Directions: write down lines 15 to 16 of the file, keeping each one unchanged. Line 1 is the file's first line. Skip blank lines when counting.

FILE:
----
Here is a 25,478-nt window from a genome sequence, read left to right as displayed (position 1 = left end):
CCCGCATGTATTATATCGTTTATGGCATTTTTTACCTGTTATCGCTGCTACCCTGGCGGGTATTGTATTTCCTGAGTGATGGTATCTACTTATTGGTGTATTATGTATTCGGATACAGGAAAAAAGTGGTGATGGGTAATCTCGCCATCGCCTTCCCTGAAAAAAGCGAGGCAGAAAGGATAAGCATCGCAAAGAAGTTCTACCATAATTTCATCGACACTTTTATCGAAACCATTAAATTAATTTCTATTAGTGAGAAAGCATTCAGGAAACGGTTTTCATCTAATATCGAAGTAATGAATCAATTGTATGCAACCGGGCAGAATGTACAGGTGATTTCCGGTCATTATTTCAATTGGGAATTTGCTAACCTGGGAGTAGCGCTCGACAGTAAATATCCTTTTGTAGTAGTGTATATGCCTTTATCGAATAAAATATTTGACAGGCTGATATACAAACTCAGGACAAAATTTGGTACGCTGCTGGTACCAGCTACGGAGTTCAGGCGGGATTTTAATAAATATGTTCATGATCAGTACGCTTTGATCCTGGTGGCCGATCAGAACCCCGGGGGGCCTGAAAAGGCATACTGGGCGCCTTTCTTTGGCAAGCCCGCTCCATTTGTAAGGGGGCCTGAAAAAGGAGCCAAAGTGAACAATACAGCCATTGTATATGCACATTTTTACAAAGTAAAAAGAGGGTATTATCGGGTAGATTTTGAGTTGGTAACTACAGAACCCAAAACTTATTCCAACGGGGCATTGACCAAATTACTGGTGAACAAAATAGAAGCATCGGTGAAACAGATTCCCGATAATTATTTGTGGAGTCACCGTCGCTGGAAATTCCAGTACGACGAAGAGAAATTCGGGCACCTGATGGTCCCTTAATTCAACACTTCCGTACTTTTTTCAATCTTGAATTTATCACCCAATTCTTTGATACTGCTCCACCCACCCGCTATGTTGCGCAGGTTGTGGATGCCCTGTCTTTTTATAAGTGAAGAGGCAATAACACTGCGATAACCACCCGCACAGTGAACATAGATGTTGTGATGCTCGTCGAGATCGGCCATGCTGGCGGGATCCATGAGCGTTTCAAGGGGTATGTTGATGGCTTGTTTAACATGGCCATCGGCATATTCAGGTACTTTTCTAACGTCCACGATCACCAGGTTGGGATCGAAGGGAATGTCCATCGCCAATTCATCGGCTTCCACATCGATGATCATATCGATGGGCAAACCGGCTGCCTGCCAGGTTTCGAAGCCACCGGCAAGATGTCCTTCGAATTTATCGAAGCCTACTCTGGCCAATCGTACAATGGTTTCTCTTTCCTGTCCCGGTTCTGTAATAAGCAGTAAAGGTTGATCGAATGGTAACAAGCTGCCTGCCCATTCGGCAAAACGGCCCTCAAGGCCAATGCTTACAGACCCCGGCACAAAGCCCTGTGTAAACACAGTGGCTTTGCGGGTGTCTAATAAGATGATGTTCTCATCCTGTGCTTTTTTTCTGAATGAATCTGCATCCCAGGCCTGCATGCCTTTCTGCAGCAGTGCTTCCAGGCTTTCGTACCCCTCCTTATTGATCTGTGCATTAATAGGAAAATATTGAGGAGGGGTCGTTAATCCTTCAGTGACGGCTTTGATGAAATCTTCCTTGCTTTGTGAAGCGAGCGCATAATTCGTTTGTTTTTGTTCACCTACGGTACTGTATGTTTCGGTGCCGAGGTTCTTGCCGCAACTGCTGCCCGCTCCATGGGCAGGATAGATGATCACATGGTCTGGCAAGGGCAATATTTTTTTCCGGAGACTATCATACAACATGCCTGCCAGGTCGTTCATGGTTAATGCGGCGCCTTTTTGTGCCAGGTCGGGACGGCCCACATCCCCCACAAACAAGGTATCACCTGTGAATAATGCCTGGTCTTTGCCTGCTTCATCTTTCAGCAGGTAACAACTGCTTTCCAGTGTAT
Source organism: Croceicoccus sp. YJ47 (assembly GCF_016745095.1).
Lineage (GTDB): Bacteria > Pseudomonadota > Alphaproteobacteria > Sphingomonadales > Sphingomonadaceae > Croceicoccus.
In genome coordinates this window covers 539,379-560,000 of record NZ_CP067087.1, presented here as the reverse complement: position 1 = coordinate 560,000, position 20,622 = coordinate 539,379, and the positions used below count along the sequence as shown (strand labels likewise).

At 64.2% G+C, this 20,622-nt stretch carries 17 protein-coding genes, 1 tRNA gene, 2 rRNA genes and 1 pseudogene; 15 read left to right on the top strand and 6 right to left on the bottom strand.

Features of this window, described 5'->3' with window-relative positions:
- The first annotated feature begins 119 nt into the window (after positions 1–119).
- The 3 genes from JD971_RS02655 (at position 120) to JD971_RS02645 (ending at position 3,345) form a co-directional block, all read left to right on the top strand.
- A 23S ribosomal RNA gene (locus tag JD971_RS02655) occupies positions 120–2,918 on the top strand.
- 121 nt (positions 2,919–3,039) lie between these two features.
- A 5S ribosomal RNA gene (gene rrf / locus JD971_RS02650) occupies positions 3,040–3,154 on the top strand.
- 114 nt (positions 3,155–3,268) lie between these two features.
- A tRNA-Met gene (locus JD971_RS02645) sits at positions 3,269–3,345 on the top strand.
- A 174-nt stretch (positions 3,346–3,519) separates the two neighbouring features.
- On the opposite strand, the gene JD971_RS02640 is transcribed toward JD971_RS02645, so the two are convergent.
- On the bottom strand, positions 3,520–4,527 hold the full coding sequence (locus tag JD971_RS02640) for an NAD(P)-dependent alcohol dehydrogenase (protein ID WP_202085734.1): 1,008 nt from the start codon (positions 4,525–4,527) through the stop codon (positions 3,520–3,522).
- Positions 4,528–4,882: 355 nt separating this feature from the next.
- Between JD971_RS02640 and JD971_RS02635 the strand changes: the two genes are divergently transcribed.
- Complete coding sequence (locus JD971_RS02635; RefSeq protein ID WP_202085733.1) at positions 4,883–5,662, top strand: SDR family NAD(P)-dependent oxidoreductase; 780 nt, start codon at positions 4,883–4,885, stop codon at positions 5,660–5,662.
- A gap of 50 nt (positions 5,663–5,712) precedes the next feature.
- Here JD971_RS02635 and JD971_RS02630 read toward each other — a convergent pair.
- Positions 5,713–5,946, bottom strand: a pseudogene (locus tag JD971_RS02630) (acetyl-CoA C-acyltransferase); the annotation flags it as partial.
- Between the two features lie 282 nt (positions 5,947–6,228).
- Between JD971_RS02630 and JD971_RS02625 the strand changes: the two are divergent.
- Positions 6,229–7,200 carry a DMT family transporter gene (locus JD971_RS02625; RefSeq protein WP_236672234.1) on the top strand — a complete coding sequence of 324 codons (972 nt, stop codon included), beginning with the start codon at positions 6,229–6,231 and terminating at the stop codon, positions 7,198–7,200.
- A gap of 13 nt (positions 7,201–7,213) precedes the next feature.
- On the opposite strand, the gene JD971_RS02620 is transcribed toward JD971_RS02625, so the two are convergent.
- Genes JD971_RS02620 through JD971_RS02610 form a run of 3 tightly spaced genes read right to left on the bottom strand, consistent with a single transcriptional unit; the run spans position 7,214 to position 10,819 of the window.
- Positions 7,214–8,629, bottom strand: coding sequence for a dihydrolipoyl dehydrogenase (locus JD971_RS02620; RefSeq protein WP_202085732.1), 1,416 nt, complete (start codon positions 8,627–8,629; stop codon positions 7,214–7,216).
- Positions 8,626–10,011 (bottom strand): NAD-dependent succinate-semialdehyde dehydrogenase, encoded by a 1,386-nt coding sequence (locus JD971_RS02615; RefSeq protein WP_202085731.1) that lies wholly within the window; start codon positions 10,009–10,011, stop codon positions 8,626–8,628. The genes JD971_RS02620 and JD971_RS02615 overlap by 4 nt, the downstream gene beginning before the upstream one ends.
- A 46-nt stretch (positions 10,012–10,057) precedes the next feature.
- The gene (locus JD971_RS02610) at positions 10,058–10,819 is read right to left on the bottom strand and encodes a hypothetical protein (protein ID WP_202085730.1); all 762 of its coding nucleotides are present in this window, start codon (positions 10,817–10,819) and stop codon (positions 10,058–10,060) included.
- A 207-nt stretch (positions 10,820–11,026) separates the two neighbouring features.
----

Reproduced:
- A 174-nt stretch (positions 3,346–3,519) separates the two neighbouring features.
- On the opposite strand, the gene JD971_RS02640 is transcribed toward JD971_RS02645, so the two are convergent.